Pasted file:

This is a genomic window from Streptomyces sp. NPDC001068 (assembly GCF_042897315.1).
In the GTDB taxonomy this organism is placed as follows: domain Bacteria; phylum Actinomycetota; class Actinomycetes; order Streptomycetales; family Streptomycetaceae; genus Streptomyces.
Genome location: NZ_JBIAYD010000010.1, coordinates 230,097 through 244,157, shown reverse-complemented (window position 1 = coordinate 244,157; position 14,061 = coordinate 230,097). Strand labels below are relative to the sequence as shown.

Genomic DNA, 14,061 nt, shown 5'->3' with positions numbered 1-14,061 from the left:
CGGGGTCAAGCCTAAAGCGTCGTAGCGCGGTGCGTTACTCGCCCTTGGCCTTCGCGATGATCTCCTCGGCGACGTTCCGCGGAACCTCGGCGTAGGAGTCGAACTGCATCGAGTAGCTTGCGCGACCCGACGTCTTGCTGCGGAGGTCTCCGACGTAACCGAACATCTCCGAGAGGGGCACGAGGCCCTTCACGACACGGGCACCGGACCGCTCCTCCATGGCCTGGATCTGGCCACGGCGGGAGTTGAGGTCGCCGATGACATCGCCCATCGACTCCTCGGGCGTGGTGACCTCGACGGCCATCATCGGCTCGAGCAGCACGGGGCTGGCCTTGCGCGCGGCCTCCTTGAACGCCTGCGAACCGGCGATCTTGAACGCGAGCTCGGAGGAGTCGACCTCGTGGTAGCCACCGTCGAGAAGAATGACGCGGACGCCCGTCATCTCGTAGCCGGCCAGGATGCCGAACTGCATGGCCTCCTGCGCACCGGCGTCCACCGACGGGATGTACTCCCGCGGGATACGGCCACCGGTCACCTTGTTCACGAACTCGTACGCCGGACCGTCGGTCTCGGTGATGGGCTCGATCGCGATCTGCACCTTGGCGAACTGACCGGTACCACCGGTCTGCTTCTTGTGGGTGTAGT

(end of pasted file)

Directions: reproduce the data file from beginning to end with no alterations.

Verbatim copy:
This is a genomic window from Streptomyces sp. NPDC001068 (assembly GCF_042897315.1).
In the GTDB taxonomy this organism is placed as follows: domain Bacteria; phylum Actinomycetota; class Actinomycetes; order Streptomycetales; family Streptomycetaceae; genus Streptomyces.
Genome location: NZ_JBIAYD010000010.1, coordinates 230,097 through 244,157, shown reverse-complemented (window position 1 = coordinate 244,157; position 14,061 = coordinate 230,097). Strand labels below are relative to the sequence as shown.

Genomic DNA, 14,061 nt, shown 5'->3' with positions numbered 1-14,061 from the left:
CGGGGTCAAGCCTAAAGCGTCGTAGCGCGGTGCGTTACTCGCCCTTGGCCTTCGCGATGATCTCCTCGGCGACGTTCCGCGGAACCTCGGCGTAGGAGTCGAACTGCATCGAGTAGCTTGCGCGACCCGACGTCTTGCTGCGGAGGTCTCCGACGTAACCGAACATCTCCGAGAGGGGCACGAGGCCCTTCACGACACGGGCACCGGACCGCTCCTCCATGGCCTGGATCTGGCCACGGCGGGAGTTGAGGTCGCCGATGACATCGCCCATCGACTCCTCGGGCGTGGTGACCTCGACGGCCATCATCGGCTCGAGCAGCACGGGGCTGGCCTTGCGCGCGGCCTCCTTGAACGCCTGCGAACCGGCGATCTTGAACGCGAGCTCGGAGGAGTCGACCTCGTGGTAGCCACCGTCGAGAAGAATGACGCGGACGCCCGTCATCTCGTAGCCGGCCAGGATGCCGAACTGCATGGCCTCCTGCGCACCGGCGTCCACCGACGGGATGTACTCCCGCGGGATACGGCCACCGGTCACCTTGTTCACGAACTCGTACGCCGGACCGTCGGTCTCGGTGATGGGCTCGATCGCGATCTGCACCTTGGCGAACTGACCGGTACCACCGGTCTGCTTCTTGTGGGTGTAGT